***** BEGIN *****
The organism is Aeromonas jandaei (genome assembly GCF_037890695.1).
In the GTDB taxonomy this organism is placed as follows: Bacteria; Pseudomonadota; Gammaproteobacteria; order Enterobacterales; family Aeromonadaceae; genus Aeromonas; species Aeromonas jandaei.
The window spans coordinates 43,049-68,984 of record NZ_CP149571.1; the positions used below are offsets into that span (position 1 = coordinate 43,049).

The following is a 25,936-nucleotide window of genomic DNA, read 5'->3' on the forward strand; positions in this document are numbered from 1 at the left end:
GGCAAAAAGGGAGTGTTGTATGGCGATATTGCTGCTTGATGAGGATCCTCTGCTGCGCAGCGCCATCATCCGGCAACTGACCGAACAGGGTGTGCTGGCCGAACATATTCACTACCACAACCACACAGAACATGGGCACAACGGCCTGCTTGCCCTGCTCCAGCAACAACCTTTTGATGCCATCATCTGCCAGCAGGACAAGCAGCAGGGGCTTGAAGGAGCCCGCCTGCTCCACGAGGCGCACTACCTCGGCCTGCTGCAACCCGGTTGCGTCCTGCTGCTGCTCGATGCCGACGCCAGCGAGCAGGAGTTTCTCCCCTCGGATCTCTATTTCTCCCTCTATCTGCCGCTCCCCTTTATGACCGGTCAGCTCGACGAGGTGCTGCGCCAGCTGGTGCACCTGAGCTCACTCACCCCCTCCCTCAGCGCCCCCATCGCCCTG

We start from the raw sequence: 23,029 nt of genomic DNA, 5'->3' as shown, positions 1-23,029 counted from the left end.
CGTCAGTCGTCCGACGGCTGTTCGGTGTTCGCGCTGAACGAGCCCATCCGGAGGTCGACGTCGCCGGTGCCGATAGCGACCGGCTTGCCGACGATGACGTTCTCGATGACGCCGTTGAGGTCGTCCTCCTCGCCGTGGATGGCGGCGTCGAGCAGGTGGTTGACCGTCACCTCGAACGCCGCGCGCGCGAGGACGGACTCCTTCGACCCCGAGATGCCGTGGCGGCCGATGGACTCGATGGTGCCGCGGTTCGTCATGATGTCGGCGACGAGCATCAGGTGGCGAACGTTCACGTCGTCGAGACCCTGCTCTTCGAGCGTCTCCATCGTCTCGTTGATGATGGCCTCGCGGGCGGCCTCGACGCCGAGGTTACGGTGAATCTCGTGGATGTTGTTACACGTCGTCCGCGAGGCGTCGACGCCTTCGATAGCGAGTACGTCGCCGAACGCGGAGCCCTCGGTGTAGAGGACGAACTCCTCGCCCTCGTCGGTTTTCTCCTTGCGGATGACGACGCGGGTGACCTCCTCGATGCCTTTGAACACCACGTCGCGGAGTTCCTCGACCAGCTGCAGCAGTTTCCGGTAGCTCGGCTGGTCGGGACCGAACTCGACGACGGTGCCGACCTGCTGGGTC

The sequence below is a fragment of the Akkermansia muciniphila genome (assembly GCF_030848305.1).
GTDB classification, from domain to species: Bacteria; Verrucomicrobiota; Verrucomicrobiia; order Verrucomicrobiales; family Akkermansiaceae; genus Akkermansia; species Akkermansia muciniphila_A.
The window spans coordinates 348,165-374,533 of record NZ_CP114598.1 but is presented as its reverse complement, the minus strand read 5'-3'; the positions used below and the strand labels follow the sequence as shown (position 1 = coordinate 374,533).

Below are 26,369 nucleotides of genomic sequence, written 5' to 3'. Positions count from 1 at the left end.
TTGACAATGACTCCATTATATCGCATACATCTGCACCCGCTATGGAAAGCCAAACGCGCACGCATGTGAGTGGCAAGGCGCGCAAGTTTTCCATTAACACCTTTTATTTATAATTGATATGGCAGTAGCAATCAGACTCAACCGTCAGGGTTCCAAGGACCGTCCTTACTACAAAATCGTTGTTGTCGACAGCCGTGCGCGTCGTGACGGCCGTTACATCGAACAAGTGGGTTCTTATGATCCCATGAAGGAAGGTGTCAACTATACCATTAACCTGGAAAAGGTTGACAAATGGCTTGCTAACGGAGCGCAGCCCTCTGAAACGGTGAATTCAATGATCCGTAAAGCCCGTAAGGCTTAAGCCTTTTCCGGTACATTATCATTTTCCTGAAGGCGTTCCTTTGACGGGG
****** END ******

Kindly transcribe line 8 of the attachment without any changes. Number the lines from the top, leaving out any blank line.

The sequence below is a fragment of the Akkermansia muciniphila genome (assembly GCF_030848305.1).